Committee now runs CJ Group
After a court accepted the prosecutors’ request to arrest Lee for running slush funds in tax havens, evading taxes and embezzling the conglomerate’s funds, he became the first chaebol chief detained under the Park Geun-hye administration.
The Seoul Central District Court issued a warrant to arrest Lee, chief of the country’s 14th-largest conglomerate, around 10 p.m., about eight hours after it held a two-and-a-half-hour hearing in the court in Seocho-dong, southern Seoul.
Lee attended the hearing and then went to the Seoul Central District Prosecutors’ Office to await the court’s decision. He was arrested there and was sent to the Seoul Detention Center on the southern outskirts of the city at around 10:55 p.m.
“I sincerely apologize to the nation for everything,” Lee said.
“There is concern that he might flee or destroy evidence,” senior judge Lee Woo-soo told reporters, explaining the arrest.
Surprisingly, shares in CJ Group rose 5.88 percent compared to the previous day on Seoul’s main bourse yesterday.
“Unlike in the past, the absence of the CEO is not regarded as the loss of leadership, but rather the withdrawal of risks related to the owner,” said an analysts at Daewoo Securities. “And management will be decentralized.” Shares of CJ Group have climbed for six consecutive days since June 26 throughout the drumbeat of bad news about Lee.
The arrest of Lee is expected to have a direct impact on CJ’s overseas businesses. At the beginning of the year, Lee designated 2013 as the group’s first year to accelerate the expansion of its overseas businesses.
CJ Group is already experiencing overseas business setbacks. CJ CheilJedang suspended negotiations to acquire a Chinese company to become the No.1 producer of lysine, which is used in animal feed, in the world.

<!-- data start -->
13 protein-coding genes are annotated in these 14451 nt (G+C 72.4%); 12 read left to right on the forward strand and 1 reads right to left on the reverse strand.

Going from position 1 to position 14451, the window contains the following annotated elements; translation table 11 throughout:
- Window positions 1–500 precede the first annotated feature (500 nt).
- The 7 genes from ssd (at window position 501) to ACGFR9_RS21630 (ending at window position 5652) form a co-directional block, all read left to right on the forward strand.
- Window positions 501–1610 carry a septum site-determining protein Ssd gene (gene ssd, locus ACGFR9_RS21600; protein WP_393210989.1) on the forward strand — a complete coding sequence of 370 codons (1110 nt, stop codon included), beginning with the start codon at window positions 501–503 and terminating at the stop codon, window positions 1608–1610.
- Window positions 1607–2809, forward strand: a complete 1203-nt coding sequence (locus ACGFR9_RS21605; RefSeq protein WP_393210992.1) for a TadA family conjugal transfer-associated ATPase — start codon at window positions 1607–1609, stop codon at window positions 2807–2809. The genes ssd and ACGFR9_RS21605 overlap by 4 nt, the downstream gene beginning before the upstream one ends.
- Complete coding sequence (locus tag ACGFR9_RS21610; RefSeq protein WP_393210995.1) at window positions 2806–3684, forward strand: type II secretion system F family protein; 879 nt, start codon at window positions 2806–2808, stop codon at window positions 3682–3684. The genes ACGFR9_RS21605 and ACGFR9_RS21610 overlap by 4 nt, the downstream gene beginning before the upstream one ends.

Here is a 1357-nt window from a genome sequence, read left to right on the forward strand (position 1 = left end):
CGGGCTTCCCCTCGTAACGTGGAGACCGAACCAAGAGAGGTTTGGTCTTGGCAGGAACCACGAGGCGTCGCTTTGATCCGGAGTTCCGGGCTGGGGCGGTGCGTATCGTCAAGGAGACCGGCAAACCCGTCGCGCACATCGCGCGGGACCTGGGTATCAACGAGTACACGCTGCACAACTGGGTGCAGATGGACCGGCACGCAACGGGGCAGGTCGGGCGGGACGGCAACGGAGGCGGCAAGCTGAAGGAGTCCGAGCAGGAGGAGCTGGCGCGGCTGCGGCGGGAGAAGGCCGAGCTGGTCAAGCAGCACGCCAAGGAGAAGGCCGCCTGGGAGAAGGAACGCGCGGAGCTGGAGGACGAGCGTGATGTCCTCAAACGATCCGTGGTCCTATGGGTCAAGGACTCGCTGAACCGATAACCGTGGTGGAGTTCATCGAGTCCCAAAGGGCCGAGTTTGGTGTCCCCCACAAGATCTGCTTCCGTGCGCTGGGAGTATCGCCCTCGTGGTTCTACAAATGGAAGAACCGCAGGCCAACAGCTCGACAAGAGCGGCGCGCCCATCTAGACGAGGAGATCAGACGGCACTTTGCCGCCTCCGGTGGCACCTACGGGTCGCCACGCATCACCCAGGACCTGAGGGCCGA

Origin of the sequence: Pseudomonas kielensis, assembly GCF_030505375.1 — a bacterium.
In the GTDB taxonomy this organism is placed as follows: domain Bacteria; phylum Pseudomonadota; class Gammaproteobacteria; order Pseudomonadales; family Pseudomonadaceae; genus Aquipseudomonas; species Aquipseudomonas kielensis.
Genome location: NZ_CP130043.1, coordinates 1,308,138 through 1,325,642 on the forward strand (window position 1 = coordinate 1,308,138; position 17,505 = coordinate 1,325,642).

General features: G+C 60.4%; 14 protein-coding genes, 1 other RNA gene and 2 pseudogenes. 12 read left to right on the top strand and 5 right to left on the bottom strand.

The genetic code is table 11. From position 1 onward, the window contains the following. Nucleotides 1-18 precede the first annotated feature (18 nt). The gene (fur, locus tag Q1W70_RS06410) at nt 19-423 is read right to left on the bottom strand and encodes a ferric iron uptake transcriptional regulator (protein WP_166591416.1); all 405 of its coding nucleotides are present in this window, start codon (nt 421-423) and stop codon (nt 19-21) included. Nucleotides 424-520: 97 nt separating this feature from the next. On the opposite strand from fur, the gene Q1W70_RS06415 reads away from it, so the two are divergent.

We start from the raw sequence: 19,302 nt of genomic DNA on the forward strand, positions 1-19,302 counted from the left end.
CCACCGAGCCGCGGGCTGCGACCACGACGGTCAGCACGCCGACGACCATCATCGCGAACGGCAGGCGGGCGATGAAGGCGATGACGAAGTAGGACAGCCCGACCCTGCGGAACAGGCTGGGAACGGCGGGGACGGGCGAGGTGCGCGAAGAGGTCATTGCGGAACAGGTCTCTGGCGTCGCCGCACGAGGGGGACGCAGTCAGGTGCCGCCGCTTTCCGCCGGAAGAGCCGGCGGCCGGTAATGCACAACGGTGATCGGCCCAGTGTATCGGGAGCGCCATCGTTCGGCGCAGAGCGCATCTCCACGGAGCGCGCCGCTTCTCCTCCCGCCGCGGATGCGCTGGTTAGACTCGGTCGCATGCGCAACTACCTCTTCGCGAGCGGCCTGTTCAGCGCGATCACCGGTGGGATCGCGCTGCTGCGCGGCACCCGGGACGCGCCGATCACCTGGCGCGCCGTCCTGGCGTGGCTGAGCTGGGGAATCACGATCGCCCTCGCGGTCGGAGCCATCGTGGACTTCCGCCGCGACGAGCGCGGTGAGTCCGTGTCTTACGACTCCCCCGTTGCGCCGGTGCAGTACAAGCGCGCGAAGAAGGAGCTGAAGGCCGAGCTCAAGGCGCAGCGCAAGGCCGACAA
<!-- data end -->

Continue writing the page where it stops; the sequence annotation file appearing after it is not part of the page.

In addition, other negotiations by CJ CheilJedang in China and Vietnam have been stalled.
CJ Freshway deferred the acquisition of a Vietnamese distribution company with a U.S. partner.
CJ Group has been preparing an emergency management system since May, which it disclosed yesterday.
A five-man management committee will act as the group’s main decision makers. The five members are CJ Group Chairman Sohn Kyung-sik, Vice Chairman Lee Mie-kyung, Vice Chairman Lee Chae-wook, CJ Holdings CEO Lee Kwan-hun and CJ Cheiljedang CEO Kim Chul-ha.
Chairman Sohn is the brother of Sohn Bok-nam, Chairman Lee’s mother, who exerts a powerful influence in the group.
Lee Mie-kyung, who heads the entertainment business of the conglomerate, is the older sister of Chairman Lee.
Meanwhile, the arrest of Lee is expected to alarm other conglomerate families.
Analysts say that under the Park Geun-hye government the punishment for illegal business practices by heads of major conglomerates will likely get tougher in-line with her so-called “economic democratization” slogan, which champions small and medium sized companies.
Hanwha Group Chairman Kim Seung-youn was sentenced to four years in jail last August for embezzlement.
SK Group Chairman Chey Tae-won was also slapped with a four-year jail sentence for embezzlement in January.
In the past, the owners of conglomerates were granted suspended sentences for similar crimes.
“In the past, courts tended to overlook crimes or reduce the sentences for chairmen of large conglomerates,” said a research fellow at LG Economic Research Institute. “With the notion of economic democratization, punishments of owners of large companies will be strengthened.”
BY KIM JUNG-YOON, Kwon sang-soo [firstname.lastname@example.org]